27 September 2023

The keys to representation and positive role modelling for girls

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Stephanie Taylor* shares tactics that will help prevent girls developing self-limiting beliefs.

Research shows that girls start developing self-limiting beliefs about who and what they can be as early as the age of 5.

This gap, known as The Dream Gap, limits girls to believe that they are less capable than boys.

Barbie’s The Dream Gap Project seeks to change that through a global initiative that gives girls the support and resources they need to keep dreaming.

One tried-and-true lesson we can learn about the power of role models from Barbie is, in the words of Lisa McKnight, senior vice president and global general manager of Mattel, their ability “to inspire the limitless potential in every girl.”

We recently gathered industry leaders for our #IWD2022 Virtual Equality Lounge® to discuss the importance of exposing girls and young women to positive role models.

Here’s what to keep in mind about representation:

  1. Visibility and accessibility are essential.

Ask yourself, “Where will the girls see me?” It is important for leaders and role models to go wherever the girls are, whether that be in the classroom, the metaverse or social media feeds.

  1. Be persistent and keep showing up.

It’s not just about doing a one off mentorship session, but instead showing up on a recurring basis.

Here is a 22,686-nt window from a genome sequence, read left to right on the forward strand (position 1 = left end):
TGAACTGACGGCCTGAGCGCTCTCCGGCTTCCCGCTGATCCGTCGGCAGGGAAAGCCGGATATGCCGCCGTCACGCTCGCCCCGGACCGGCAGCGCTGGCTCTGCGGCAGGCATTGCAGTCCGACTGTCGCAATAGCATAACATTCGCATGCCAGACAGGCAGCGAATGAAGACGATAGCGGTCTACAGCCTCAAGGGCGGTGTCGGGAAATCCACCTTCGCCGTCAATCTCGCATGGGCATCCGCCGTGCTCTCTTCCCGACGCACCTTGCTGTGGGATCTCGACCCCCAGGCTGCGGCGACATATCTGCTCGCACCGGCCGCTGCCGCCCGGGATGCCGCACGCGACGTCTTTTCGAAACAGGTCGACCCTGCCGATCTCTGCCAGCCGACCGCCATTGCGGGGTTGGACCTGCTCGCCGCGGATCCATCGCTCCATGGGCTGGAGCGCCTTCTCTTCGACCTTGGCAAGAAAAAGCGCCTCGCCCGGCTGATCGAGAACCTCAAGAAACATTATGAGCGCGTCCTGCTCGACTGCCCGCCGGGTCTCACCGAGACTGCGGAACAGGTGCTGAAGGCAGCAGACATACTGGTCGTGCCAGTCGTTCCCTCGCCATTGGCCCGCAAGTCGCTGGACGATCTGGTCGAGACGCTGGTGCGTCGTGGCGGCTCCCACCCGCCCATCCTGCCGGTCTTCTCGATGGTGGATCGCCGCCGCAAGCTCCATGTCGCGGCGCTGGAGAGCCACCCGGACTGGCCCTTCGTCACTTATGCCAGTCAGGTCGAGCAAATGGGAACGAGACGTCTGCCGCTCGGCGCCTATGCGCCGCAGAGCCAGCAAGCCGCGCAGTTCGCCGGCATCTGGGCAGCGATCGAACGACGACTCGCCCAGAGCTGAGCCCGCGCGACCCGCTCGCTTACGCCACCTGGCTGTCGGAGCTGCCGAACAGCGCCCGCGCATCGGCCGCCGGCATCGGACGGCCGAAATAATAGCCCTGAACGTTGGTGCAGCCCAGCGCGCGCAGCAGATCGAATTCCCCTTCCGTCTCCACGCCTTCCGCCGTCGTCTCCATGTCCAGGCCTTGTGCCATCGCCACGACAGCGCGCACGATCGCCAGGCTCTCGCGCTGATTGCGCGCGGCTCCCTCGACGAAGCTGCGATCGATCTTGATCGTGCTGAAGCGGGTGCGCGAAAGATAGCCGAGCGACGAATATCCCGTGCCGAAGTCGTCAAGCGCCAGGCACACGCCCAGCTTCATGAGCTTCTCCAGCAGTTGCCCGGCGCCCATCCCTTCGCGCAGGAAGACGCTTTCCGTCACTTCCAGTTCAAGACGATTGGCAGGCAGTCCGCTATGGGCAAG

Miriam González Durántez, founder and chair of Inspiring Girls International, shared that, “It takes at least three interventions of role models to have some impact on a little girl.”

  1. Start earlier.

Girls start dealing with the fear of failure as early as the age of 5 and start seeing the world differently as early as 6.

So instead of waiting to give support until high school, they need positive role models at younger ages.

  1. Diversity is key.

Role models need to be diverse and range from a variety of jobs, a variety of backgrounds and at a variety of career levels.

“The more paths girls see to success, the more likely they will be successful in any field,” said Kat Jagai, Writer, Artist and Editor, Girls Write Now.

  1. Lead with authenticity.

Girls want authentic role models who they can relate to.

They want to see the real you, the difficulties you face and how you overcome them.

*Stephanie Taylor is Digital Content Creator and Storyteller at The Female Quotient.

This article first appeared at thefemalequotient.com.

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